Case study: Failure to Give Epidural During Birth Causes Psychological Damage

Compensation: £17,500

Louise, 30, Essex

JMW's expertise has helped a woman secure £17,500 compensation for the psychological damage caused after her epidural was delayed.

Louise, 30, of Essex suffered psychological scars from childbirth and now no longer wants further children after a delay in giving her an epidural during an extremely painful birth. 

Louise was having regular contractions when she attended hospital with her husband Kyle at about 4pm. The couple were advised that Louise was suitable for a birth in the midwifery-led unit and they were taken there for the progression of labour. 

An hour-and-a-half had passed before Louise was assessed by a midwife. By this point Louise was 5cm dilated and given two codeine tablets to assist with the pain. There was no mention of any issues with the baby’s position and Louise was advised to move around and to use a birthing ball. 

Slow and painful labour

Several hours passed and Louise began to feel an extremely strong urge to push. The midwife told her she must not do so and advised once again for Louise to keep mobile. A short time later Louise was examined and was found to be 8cm dilated. The midwife mentioned for the first time that her cervix was swollen and that the baby was in the ‘back-to-back’ position. Louise repeatedly asked what she could do to help bring the baby down due to the unbearable pain and was advised to keep mobile and bounce on the birthing ball.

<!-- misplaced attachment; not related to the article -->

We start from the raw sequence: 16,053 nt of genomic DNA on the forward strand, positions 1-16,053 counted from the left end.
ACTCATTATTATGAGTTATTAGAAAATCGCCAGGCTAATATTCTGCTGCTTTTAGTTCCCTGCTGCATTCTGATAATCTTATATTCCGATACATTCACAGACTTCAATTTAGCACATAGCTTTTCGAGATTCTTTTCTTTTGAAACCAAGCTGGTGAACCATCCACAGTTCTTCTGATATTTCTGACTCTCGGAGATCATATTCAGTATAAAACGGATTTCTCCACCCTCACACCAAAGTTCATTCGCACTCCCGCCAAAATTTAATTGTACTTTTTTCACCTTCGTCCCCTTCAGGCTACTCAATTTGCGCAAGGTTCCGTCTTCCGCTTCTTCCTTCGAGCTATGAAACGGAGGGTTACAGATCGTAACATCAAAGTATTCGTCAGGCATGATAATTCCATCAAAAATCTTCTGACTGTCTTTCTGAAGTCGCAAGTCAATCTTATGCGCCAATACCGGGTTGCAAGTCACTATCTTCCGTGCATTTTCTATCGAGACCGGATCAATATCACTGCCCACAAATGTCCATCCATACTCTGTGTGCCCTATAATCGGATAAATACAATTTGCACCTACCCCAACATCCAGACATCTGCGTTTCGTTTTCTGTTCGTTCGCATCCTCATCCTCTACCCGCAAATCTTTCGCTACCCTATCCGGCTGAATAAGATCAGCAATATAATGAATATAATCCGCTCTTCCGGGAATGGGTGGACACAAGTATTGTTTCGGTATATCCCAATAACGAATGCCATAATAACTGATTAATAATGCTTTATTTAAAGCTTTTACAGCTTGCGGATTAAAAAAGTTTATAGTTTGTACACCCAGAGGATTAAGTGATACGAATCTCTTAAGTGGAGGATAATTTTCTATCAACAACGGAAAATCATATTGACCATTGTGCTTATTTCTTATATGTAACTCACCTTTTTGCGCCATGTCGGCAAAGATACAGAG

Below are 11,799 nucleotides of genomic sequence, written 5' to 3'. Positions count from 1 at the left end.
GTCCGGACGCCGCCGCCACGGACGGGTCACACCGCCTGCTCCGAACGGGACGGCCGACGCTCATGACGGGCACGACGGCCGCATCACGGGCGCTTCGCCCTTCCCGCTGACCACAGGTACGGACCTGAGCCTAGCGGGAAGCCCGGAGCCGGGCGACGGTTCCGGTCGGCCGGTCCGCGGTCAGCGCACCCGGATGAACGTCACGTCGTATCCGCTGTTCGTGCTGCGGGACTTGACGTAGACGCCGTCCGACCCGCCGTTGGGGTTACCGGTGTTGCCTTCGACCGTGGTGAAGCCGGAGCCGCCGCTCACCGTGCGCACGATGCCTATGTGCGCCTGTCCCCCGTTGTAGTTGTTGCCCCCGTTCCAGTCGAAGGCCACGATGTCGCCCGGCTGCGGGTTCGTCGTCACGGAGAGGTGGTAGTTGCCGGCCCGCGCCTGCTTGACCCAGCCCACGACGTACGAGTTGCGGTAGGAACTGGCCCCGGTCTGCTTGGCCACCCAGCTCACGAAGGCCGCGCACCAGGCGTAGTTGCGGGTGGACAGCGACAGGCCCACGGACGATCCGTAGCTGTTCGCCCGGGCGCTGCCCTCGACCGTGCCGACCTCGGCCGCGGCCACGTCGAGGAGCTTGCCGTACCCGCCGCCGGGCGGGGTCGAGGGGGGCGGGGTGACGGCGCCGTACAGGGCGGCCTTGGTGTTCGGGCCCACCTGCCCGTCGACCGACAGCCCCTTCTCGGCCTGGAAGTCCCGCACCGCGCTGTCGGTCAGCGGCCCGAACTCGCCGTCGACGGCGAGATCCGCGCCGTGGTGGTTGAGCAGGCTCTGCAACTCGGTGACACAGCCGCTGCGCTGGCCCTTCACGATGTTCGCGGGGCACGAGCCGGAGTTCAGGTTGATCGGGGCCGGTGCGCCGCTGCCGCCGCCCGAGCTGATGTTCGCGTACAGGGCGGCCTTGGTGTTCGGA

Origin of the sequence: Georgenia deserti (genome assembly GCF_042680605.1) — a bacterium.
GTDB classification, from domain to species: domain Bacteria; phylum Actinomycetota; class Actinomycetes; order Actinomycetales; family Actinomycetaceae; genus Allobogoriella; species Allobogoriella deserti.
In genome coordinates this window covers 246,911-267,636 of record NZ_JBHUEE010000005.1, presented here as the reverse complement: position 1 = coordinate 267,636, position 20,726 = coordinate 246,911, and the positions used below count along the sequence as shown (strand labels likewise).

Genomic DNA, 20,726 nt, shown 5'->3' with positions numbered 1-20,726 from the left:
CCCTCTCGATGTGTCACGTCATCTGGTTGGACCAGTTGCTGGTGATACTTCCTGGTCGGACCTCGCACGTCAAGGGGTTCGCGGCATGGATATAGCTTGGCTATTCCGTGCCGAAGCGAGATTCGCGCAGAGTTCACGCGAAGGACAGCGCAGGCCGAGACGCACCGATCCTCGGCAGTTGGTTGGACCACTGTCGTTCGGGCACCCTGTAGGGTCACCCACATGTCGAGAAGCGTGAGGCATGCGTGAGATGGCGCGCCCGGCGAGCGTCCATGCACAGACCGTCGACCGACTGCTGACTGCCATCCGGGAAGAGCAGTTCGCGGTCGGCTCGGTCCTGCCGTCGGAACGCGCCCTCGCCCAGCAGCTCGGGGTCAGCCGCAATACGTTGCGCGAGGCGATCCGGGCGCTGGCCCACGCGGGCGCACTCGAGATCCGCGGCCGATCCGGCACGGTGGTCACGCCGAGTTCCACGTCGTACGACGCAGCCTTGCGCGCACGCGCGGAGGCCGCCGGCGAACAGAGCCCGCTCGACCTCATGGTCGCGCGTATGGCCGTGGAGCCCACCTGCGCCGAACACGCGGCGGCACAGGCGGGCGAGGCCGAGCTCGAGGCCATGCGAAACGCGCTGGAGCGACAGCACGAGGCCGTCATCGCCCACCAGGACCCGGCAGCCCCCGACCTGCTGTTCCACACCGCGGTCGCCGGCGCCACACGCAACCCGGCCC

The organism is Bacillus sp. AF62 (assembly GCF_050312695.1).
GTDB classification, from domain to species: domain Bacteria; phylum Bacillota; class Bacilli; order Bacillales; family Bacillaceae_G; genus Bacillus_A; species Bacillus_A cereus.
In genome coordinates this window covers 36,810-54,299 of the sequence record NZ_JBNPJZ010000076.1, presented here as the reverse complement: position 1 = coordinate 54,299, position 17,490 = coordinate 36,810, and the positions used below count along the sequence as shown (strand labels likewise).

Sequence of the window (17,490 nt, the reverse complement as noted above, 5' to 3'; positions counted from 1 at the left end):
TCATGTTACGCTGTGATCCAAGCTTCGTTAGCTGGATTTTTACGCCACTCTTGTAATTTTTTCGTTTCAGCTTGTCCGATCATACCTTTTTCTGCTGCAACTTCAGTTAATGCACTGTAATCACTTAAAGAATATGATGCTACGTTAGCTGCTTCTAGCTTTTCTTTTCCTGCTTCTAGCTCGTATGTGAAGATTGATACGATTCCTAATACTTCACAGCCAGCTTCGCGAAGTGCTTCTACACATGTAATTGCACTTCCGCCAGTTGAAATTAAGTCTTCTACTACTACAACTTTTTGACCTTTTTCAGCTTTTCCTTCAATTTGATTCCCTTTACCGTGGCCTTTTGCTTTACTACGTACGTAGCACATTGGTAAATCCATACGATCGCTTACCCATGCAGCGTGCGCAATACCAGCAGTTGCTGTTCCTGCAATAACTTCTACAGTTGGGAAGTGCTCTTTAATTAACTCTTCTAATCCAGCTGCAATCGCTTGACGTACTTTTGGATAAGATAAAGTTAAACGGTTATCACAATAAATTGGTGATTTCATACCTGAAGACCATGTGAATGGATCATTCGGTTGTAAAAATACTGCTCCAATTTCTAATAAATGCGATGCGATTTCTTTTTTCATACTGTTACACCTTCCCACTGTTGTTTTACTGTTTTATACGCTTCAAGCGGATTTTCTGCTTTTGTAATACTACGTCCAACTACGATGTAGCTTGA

Louise’s labour continued to progress slowly and extremely painfully through the night and in the early hours of the next day she was moved to the delivery unit. Here Louise was given a drug called Syntocinon to speed up her contractions. The drug caused Louise’s contractions to become very quick, creating incredible pain due to the pressure on her already swollen cervix. Louise was now instructed not to stand up or move because of the swelling, which she and her husband were shocked to hear given the earlier advice to stay mobile. 

Signs of distress

As the contractions continued at a fast pace, there began to be signs that the baby was in distress. Louise was in such agony that she requested an epidural, which was not given until much later. A decision was made to increase the Syntocinon, which was followed by increasingly erratic fetal heart rate. A consultant later advised that the Syntocinon dose be reduced and should never have been so high in the first place. Only hours after the Syntocinon was started did Louise get an epidural for pain relief. It was argued this should have been given before the Syntocinon was started

Trauma of childbirth

After being in labour for 14 hours and in extreme pain and distress for at least nine of those, while also losing a litre of blood, Louise was taken for an emergency caesarean. Her baby was born successfully but Louise has never recovered from the trauma of childbirth.

Her case against the hospital was settled by one of JMW’s expert solicitors for £17,500.  

Contact us if you have suffered in a similar manner

Have you suffered psychological issues during childbirth due to medical staff failures? Contact JMW today either by our online enquiry form or by telephone on 0800 054 6512 and let us help you move forward with your claim.

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